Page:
Shooting from the passenger cabin posed different challenges compared to shooting from the flight deck, and I was not very well prepared for the challenge. I had to handhold the camera and use a blanket to avoid reflections.

The image proves that capturing good night images from a passenger seat without sophisticated equipment is possible.

Additional photo information

Ralf Rohner: Website, Facebook, Instagram

Aurora Cave by Stefano Pellegrin

“Aurora Cave” by Stefano Pellegrin
“Aurora Cave” by Stefano Pellegrin

I spent a week in Iceland hunting Northern Lights. To have total freedom of movement to follow the clear skies every night, I lived in a car and made my itinerary day by day instead of booking all the hotels in advance. The plan worked; I shot the aurora for four nights out of a total of 7.

The final image is a pano of 5 horizontal shots. I have never seen a so bright and colorful Aurora dancing over my head.

Additional photo information

Stefano Pellegrin: Website, Instagram

Under Northern Lights by Stepffan Liberman

"Under Northern Lights" by Stepffan Liberman
“Under Northern Lights” by Stepffan Liberman

I was lucky enough to experience this spectacle at Kirkjufell in Iceland. In this panorama, the northern lights are reflected in the water, and you can also spot a photographer on the left. For me an unforgettable night. Thanks a lot to my fantastic group!

Additional photo information

Stepffan Liberman: Website, Instagram, Facbook

Aurora Cave by David Erichsen

“Aurora Cave” by David Erichsen
“Aurora Cave” by David Erichsen

It was on my Bucket list to photograph the northern lights dancing outside an ice cave. One 12-hour flight, a 3-hour drive, and a 2-mile hike later.

Huge thanks to @jakesloan and @live_free_run_far for perfectly having the entire cave lit up with Lume Cubes when I arrived. This was one of my first times using these awesome lights, and shots like this truly wouldn’t be possible without them. Thank you, @lumecube, for giving me a couple to play around with.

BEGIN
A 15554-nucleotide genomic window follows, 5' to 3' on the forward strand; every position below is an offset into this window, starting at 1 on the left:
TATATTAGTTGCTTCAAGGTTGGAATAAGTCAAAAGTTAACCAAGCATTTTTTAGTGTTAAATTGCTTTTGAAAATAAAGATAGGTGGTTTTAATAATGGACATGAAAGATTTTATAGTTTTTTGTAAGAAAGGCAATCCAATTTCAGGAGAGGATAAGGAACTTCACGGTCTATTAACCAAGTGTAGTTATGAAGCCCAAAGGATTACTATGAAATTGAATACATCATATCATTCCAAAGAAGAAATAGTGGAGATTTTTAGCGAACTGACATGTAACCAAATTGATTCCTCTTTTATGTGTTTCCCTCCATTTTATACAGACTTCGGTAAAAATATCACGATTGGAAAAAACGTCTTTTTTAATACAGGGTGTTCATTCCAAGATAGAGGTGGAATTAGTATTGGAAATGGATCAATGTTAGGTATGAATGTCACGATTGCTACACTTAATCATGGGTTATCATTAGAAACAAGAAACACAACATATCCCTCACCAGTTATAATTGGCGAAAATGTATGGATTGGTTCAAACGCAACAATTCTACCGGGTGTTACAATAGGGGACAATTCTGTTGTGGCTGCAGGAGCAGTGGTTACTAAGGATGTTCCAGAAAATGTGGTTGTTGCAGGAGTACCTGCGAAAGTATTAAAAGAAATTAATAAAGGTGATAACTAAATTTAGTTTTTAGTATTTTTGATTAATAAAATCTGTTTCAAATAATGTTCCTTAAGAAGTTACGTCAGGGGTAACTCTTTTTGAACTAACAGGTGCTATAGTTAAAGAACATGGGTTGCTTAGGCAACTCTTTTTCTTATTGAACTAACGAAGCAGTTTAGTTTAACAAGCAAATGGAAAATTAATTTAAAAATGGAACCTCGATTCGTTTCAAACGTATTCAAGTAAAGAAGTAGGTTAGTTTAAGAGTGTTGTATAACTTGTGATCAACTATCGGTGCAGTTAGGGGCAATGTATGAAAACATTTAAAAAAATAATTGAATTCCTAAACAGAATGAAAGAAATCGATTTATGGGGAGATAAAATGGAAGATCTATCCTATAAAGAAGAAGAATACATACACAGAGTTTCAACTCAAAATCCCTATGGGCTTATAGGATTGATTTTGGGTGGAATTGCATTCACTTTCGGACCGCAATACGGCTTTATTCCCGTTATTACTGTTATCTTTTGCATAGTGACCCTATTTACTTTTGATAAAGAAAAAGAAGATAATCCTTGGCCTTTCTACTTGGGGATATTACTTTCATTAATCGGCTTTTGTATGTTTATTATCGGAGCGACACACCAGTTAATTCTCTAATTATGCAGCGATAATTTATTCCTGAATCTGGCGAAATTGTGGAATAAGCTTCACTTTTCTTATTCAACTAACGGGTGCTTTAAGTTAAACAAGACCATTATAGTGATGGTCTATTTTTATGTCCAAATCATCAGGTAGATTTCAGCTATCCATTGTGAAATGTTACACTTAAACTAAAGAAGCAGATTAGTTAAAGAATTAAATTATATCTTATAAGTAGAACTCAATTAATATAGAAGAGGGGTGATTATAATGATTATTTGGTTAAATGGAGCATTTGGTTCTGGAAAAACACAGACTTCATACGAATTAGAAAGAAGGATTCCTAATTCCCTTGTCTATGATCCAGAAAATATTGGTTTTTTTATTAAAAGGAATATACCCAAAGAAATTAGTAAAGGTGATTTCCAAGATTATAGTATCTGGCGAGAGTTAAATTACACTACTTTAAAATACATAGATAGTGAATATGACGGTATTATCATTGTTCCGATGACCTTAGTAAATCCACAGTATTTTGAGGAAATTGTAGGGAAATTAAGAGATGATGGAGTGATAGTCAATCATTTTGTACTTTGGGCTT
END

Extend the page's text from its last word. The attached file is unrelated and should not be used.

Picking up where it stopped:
Additional photo information

David Erichsen: Instagram, Facebook

Frozen Lights by Mordi Shamir

“Frozen Lights” by Mordi Shamir
“Frozen Lights” by Mordi Shamir

I can’t say that I planned this shot because I was actually in my hotel room at the end of the day after guiding a tour with a few friends when I saw from the balcony that the green lady had come out to play…so I ran outside with my gear and composed a shot framing the mighty Kirkjufell mountain with the Aurora dancing over it!

Additional photo information

  • Camera: Nikon Z7
  • Lens: Zeiss 15mm F2.8
  • EXIF: Foreground shot on F7.1 iso 500 120 sec exposure + low-level lightning for 1 sec; Sky shot on F2.8 iso 5000.

Mordi Shamir: Facebook, Instagram

Reflection of Lights by Itai Monnickendam

“Reflection of Lights” by Itai Monnickendam
“Reflection of Lights” by Itai Monnickendam

The Northern Lights are amazing. Seeing them is an experience I wish everyone could have, and it’s a great pleasure bringing a friend to witness it for the first time. However, in photography, it’s a bit different. The lights, amazing as they can be, can’t stand on their own and must be a part of a strong composition that tells the story of the place, the time, and the experience.